Natty Shafer Law

Utah lawyer for criminal and immigration cases

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Cell Phones Are Private, Supreme Court Says

The United States Supreme Court issued a ruling today which requires law enforcement officers to obtain a search warrant for most searches of a cell phone. While the Court left open the possibility of officers conducting a cell phone search during “exigent circumstances,” the ruling in Riley v. California means officers cannot casually peruse cell phones.

The ruling was unanimous, which is a bit of a surprise for me, but this is a pretty big victory for champions of privacy rights. Often the Court refuses to protect the rights of those accused of crimes, but cell phones have becomes so ubiquitous that the Court could not ignore that cell phones are now among our most personal possessions. “Modern cell phones, as a category, implicate privacy concerns far beyond those implicated by the search of a cigarette pack, a wallet, or a purse,” the Court said.

Many phones now contain more personal information than anyone has in any one location, including our homes. As the Court said, cell phones are not just phones. “The term ‘cell phone’ is itself misleading shorthand; many of these devices are in fact minicomputers that also happen to have the capacity to be used as a telephone.”

This ruling does necessarily guarantee that police officers will never look through your phone, but it does make such evidence generally inadmissible during criminal court proceedings. Anyone who has been subjected to a cell phone search should contact a lawyer about various options.

You can read my previous posts on the subject of cell phone searches here and here.

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Warrant Exceptions: Exigent Circumstances

Another exception the search warrant requirement is “exigent circumstances.” Exigent circumstances are situations where immediate action is necessary because a delay would result in irrevocable harm. It would take too much time for an officer to get a search or arrest warrant. Such situations include: imminent danger to life, serious damage to property, possibility of a suspect escaping, or destruction of evidence. Of these four broad categories where exigent circumstances could be said to exist, it is the last one that is problematic. Most people, I believe, would not object on principle to officers going into homes where they hear gunshots being fired. The “destruction of evidence” category is so broad that far too many situations can become exigent circumstances.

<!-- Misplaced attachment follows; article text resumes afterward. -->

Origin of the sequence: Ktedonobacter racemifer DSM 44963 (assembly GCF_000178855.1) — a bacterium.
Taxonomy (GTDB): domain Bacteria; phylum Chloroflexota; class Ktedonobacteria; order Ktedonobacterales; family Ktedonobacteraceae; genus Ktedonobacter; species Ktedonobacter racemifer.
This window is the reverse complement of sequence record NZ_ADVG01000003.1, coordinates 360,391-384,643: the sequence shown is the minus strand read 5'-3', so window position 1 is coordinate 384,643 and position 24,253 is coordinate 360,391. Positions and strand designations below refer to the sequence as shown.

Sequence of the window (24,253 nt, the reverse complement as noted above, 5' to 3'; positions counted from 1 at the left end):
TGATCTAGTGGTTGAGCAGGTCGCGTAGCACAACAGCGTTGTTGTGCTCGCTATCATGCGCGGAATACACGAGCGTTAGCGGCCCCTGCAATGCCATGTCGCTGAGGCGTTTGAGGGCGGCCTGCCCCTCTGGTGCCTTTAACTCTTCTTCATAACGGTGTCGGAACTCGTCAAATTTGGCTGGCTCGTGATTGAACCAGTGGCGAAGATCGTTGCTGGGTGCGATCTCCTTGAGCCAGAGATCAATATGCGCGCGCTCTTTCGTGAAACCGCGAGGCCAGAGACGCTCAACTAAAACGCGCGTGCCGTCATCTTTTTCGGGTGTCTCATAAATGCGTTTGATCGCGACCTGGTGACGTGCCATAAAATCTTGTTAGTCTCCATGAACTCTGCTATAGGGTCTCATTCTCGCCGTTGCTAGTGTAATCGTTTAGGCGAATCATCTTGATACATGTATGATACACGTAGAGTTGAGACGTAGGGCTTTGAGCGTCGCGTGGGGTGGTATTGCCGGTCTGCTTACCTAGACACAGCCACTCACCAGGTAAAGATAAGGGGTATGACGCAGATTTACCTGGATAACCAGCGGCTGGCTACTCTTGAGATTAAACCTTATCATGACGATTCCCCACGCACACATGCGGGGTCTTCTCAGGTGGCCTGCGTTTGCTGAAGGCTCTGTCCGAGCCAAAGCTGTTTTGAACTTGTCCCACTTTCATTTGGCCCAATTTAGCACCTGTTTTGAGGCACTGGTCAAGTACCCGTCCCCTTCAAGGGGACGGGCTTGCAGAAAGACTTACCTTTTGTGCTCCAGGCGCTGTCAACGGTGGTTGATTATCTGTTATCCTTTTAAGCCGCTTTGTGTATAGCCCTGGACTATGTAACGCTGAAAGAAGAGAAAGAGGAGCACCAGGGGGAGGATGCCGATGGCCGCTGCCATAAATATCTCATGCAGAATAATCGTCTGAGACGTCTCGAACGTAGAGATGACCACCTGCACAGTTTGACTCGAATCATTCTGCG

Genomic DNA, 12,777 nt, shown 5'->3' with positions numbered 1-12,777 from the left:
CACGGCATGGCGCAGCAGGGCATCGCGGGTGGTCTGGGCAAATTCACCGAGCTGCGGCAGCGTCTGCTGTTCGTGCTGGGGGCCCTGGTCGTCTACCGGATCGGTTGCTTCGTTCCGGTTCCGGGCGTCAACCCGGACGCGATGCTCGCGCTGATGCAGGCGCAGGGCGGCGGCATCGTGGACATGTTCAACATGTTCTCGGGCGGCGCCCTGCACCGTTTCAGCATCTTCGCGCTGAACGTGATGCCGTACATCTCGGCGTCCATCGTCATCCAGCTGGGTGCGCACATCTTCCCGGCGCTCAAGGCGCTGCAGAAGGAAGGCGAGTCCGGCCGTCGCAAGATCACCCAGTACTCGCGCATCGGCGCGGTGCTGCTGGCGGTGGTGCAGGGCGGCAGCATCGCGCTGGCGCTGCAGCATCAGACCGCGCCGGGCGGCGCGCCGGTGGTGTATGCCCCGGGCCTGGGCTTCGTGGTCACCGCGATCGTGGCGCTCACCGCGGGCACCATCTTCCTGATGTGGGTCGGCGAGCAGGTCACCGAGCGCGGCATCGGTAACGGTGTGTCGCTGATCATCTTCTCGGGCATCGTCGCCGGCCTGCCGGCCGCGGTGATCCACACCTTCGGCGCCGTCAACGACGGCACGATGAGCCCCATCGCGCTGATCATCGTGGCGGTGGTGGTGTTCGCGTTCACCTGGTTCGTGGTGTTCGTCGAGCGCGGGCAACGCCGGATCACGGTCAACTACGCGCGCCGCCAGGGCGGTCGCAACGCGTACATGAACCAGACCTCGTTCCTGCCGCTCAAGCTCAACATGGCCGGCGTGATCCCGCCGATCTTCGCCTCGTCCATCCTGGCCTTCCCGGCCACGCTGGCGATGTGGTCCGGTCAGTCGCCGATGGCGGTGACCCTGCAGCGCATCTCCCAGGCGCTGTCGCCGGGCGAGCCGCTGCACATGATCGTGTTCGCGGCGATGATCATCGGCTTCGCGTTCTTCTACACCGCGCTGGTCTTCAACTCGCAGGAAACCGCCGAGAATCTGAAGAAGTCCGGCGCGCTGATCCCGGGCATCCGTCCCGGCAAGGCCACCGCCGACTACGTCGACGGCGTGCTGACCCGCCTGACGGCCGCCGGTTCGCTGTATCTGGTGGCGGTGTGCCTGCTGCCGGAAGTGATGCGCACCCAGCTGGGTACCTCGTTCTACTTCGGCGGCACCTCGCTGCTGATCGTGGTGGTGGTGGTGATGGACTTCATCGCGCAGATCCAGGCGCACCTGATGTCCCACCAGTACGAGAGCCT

When officers use the exigent circumstances exception to enter property, they are only supposed to take steps to end the emergency. The officer can retrieve and secure any evidence found in plain view, but cannot conduct a full search. Once the situation is stabilized, the officer is required to obtain a search warrant to continue searching for evidence. However, if the exigent circumstance is the destruction of evidence, the situation is not stabilized until the officer has secured the evidence. The officer is going to search the area around all the suspects and examine what they were hiding or how they were planning to destroy evidence.

Since illegal drugs are easily destroyed, exigent circumstances can occur in too many situations. In Kentucky v. King, the Supreme Court held that the exigent circumstances doctrine applies when the police do not “violate the Fourth Amendment or threaten to do so.” In other words, if the police have not conducted an illegal search before they knock on your door, anything that happens afterward could potentially fall within the exigent circumstances exception.

In King, the police broke down the door—without a warrant—of the defendant’s apartment. The police said they smelled burnt marijuana and knocked on the door, at which point they heard things being moved inside the apartment. If that is all it takes to create exigent circumstances then the police really have license to break into many people’s homes. All they have to do is testify that they smelled a narcotic and heard something moving inside. One can imagine a completely innocent person using a toilet for its intended purpose and hearing a knock on the door. If the officers suspect the occupant of committing any crime that would leave behind concealable evidence, flushing the toilet, presumably, would give police license to break down the door.

I’m not sure how to keep the police from breaking down your door once they have knocked on it. All I can tell you is that I would not make any quick movements.